Inner Morality Starts With Outward Behavior

Filed in Gather Politics News Channel by on September 23, 2007 0 Comments

A note to readers: this is a three-way collaboration between Gerry Wass, Boris G. and myself.  It will take a bit for all the links to be in place, so please bear with us.  I’d like to extend the invitation to you to extend the dialogue with us as well.

 

Please see the other pieces of the collaboration here:

Boris G.The Inner Morality part 2

Gerry WassMoral Immunity?

 

 

 

So, the issue is inner morality, AKA be good to yourself, not just others.  Seems like a good idea.  Yet, all around us people are treating themselves with a disdain otherwise reserved for Charles Manson, Jeffrey Dahmer, or Celine Dion. 

 

In an effort to address this problem it’s been suggested that we design a moral code, a social contract, to help people stop treating themselves poorly.  While this is a noble idea, I fear that it is untenable.  First, I personally will never allow anyone to tell me what to think about myself or anything else.  This eliminates this idea right off the bat for me.  And unless you hook me up to some serious scanning technology, I’m not sure how you can really tell what I’m thinking. 

 

But to continue as an exercise, I also feel that enactment of an idea such as this is self-defeating.  For example, if we had this type of code, or contract, I presume the premise would be that failure to follow it would result in some type of corrective action, or sanction, whether that is public embarrassment, exclusion from parts of society, or something else.  So, who’s going to know who violates the code, unless someone turns themselves in?  And by turning yourself in, volunteering for corrective action, aren’t you in fact just using a different vehicle for self-abuse?  So rather than helping, I believe this would simply increase the issues with which this person is struggling.  Rather that “training” them through a code of conduct to stop abusing themselves, we are creating an additional way for them to do just that.

 

So what can be done?  There are a lot of institutional answers:  Psychoanalysis, religion, meditation, drugs.  All these offer benefits, some more than others.  But one thing they all have in common:  they all hope to help you become nicer to others.  In some cases this is an ancillary benefit, but it is a component of all these approaches. 

 

Let’s take a look at understanding the causes a little bit.  Why is it that these people act the way they do towards themselves?  Low self-esteem, repressing childhood anxieties and traumas, anxiety born of overstress at work or in a relationship, inherited chemical imbalance…there may be others, but let’s look at these common reasons.  I would posit that all of these, save the last one, are a result of your nurturing experience and interaction with other people.  Your self image is in great part a reflection of how you conform to societal expectations.  Whether it’s being overweight, slow academically, or any number of other reference points, expectations form the basis for our self-image.  Success in conforming to basic guidelines in our society is a significant way in which we evaluate each other, and ourselves.  I believe that your expectations are formed in reaction to the society in which you live, taking off from your first experiences with this process as a youth.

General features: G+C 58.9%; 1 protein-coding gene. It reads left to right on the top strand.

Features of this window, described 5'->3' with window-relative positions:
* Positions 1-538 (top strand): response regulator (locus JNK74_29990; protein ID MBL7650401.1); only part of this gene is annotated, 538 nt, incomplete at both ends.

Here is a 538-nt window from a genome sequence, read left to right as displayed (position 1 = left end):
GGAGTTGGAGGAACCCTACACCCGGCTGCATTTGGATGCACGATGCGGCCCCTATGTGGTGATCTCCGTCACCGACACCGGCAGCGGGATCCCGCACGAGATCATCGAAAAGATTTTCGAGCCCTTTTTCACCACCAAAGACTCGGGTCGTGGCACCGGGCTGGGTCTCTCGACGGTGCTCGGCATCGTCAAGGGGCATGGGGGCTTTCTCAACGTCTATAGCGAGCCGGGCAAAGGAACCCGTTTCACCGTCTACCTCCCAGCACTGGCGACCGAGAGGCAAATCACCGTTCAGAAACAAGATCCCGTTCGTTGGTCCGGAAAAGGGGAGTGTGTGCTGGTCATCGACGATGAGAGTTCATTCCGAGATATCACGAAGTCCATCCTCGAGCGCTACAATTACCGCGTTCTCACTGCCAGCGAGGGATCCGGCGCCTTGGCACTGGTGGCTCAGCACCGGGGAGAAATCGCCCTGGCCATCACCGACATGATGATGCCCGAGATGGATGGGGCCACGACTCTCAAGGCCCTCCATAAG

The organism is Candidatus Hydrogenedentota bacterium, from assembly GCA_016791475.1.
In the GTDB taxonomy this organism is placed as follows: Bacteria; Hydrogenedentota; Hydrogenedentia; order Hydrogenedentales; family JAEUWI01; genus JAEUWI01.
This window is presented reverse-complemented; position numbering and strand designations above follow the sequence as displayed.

Familial discord, abuse or other traumas are a direct result of your interaction with others.  These things can’t happen without the other person there to commit the abuse.

 

Stress, whether at work, in a relationship, financially or otherwise, is also a result of your ability, or lack thereof, to deal with the expectations you set for yourself, expectations which are formulated based upon what society considers acceptable.  Stress, really, is a common factor in all these examples. 

 

Inborn chemical imbalance or illness is different.  Although you could argue that in many cases it’s a result of poor decision making (alcohol, nicotine, other drugs) by or injury to the parents, it often is an unavoidable genetic inheritance. 

 

Will negative stimulus resolve these issues?  I don’t believe it will.  I believe the answer, ironically, is to treat everyone else with tolerance, support, understanding, respect and love.  If everyone did this, we would have a world virtually free of self-esteem issues, except the tiny fraction who suffer from inborn physical or emotional ailments, and I would bet that the numbers of these would decline as well.  Perhaps we should consider sanctions against people who don’t act accordingly with this premise.

 

Trying to regulate how people think and reflect on their actions and lives, whether formally or suggestively, can never be a good idea.  Those who find that they are berating, criticizing, or generally being hard on themselves, probably have good reason to act in the manner in which they do.  This behavior should be welcomed as a sign of emotional wear and tear, as a sign that countermeasure is necessary.  Making self-criticism (even to the level you could call it self-abuse) a sanctionable wrong, would only serve to increase the sense of inadequacy that leads to mental self abuse.  One of the institutional therapies mentioned above might be appropriate.  There are many well documented ways of dealing with stress and emotional discord.  Of course, there are many other ways to arrive at a balance, but to me, the key is how everyone treats each other. 

 

That’s what I think.  What about you?

 

I am not a doctor, or a psychiatrist or a psychologist.  If some of the things I’ve said about causes of emotional self-abuse seem shallow, please feel free to point out where I have missed something.

 

About the Author ()

Mildly athletic, mildly overweight, mildly old

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